"The question," he replied, "has been bothering me for like 30 years."

When he arrived in New York in 1979, with poor English and no marketable skills, the brother went to work doing his father’s books, earning $12,000 annually for years.

The sister testified that whatever their father gave her, the brother had a demand: "’I want double."’

Despite his meager salary, the sister’s family has claimed that he somehow managed to amass a fortune. They have said that it was stolen from C.C. Wang and that the brother’s Tudor home in Forest Hills is worth $2 million.

But the brother and his son Andrew Wang, who was a teenager when his family arrived in 1979, countered that the sister and her husband had shipped 93 prized artworks from the collection to a relative in Malaysia. They, the brother’s side said, have looted most of C.C. Wang’s property "and now wish to finish the job."

The sister, in turn, said she had caught her brother and his son red-handed removing artworks from a Manhattan vault where some of the collection had been kept. "They had two shopping bags" bulging with scrolls that were hundreds of years old, she said.

Adding to the confusion, each side cites accusations that were first lodged by C.C. Wang himself. In his tumultuous final years, he was, depending upon the version, either understandably worried about his beloved art, or "hallucinating, seeing rats, seeing cockroaches."

In any event, the old man doled out suspicion enough for both sides.

Over the years, the bookkeeping responsibilities of the brother had expanded to include managing his father’s considerable business affairs. That abruptly ended in 1998, when C.C. Wang suddenly turned over responsibility for business management to the sister and her husband. He "banished" the brother, argues the sister’s side of the family, because he concluded that the brother had stolen scores of works and millions of dollars.

But in 2003, C.C. Wang suddenly shifted course again, reinstalling his son as his financial alter ego and ousting his daughter.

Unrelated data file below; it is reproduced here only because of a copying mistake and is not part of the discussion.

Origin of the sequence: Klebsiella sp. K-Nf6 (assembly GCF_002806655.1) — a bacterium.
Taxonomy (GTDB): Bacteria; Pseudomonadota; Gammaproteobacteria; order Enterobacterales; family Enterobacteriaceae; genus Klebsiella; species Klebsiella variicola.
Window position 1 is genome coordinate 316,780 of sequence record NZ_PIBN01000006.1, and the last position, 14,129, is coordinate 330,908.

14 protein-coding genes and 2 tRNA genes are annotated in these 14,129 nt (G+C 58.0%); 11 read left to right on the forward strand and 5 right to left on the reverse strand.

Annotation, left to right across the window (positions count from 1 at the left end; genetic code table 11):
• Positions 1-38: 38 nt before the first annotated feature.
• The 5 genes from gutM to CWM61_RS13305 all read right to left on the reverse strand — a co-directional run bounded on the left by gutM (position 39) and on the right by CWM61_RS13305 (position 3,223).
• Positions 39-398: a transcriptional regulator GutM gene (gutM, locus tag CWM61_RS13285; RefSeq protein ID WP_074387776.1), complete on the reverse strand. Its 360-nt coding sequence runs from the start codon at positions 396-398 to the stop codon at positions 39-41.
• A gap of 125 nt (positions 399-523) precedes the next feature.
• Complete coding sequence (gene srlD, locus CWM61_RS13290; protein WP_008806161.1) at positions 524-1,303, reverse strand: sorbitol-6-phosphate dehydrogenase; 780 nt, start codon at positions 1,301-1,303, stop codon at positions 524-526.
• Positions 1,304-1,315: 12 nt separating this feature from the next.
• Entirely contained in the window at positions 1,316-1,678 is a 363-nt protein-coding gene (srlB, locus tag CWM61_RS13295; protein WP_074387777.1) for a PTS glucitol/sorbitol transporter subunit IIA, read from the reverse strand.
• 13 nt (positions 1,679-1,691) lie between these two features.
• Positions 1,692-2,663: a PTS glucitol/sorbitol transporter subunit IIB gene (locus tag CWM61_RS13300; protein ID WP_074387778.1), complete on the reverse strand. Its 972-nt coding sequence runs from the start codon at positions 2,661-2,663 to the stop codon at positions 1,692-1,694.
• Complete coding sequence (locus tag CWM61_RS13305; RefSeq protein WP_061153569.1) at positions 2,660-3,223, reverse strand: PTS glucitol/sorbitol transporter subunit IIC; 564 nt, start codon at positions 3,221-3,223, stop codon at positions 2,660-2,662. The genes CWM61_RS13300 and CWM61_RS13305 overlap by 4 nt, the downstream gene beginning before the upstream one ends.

This time, C. C. Wang said, he had discovered that Y.K. and her husband were the thieves. The sister’s husband, he said, had literally snatched a $3 million artwork out of his hands.

Each side says the other took control of C.C. Wang’s mind. But the sister’s lawyer, Randy M. Mastro, argued that by the time of C.C. Wang’s 2003 change of direction, when he also drew up a new will that disinherited Y.K., he had dementia, including a stubborn delusion that relatives were starving him to death. His wife died 10 days before he did.

In her April ruling, Glen seemed dizzied by the crisscrossing accusations. She expressed suspicion of both sides.

At a 2003 family meeting that was secretly recorded, the judge wrote, both the sister and the brother’s son Andrew Wang seemed comfortable talking about how they would divide the artworks "when Granddad won’t be here any longer," as Andrew Wang put it. The judge noted that Granddad—C.C. Wang—was in the room listening at the time.

The Wang family drama may have had its most cinematic moment in 2005, two years after C.C. Wang’s death, when the sister and her husband quietly met with the brother’s son at a hotel in Shanghai. Both sides say they carted artwork with them to try to make a deal.

There the agreement ends. The sister’s side said in court filings that Andrew Wang signed a receipt for 46 works. He said his aunt and her husband falsified the document, and he has insisted that he did not receive most of the works listed.

A few weeks ago, the sister’s side filed new accusations, saying Andrew Wang exhibited five pieces from the C.C. Wang Collection at a Beijing museum last year. Among those works, the sister claimed, was one worth a few million dollars, a work that she said Andrew Wang had claimed he did not have.

Hilton Soniker, a lawyer for the brother’s side, said Andrew Wang "will be denying the accusations."